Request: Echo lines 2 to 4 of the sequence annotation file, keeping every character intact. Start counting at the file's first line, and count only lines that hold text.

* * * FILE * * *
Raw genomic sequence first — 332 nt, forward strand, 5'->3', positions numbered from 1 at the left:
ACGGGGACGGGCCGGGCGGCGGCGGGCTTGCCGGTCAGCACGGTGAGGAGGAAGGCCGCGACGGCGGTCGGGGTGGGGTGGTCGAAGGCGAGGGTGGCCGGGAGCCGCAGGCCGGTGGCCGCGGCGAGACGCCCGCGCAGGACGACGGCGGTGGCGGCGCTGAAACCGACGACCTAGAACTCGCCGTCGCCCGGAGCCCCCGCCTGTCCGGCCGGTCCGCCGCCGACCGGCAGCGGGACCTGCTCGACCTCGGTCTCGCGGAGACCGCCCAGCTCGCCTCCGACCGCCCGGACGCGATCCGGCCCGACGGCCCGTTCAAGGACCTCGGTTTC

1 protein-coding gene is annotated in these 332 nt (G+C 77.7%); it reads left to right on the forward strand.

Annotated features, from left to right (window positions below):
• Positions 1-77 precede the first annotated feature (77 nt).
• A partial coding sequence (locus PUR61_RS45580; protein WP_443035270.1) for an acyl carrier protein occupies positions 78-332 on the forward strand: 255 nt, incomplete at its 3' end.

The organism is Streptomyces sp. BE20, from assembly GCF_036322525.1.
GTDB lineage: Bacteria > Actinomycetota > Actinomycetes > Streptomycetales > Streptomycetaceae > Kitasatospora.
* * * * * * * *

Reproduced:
ACGGGGACGGGCCGGGCGGCGGCGGGCTTGCCGGTCAGCACGGTGAGGAGGAAGGCCGCGACGGCGGTCGGGGTGGGGTGGTCGAAGGCGAGGGTGGCCGGGAGCCGCAGGCCGGTGGCCGCGGCGAGACGCCCGCGCAGGACGACGGCGGTGGCGGCGCTGAAACCGACGACCTAGAACTCGCCGTCGCCCGGAGCCCCCGCCTGTCCGGCCGGTCCGCCGCCGACCGGCAGCGGGACCTGCTCGACCTCGGTCTCGCGGAGACCGCCCAGCTCGCCTCCGACCGCCCGGACGCGATCCGGCCCGACGGCCCGTTCAAGGACCTCGGTTTC

1 protein-coding gene is annotated in these 332 nt (G+C 77.7%); it reads left to right on the forward strand.

Annotated features, from left to right (window positions below):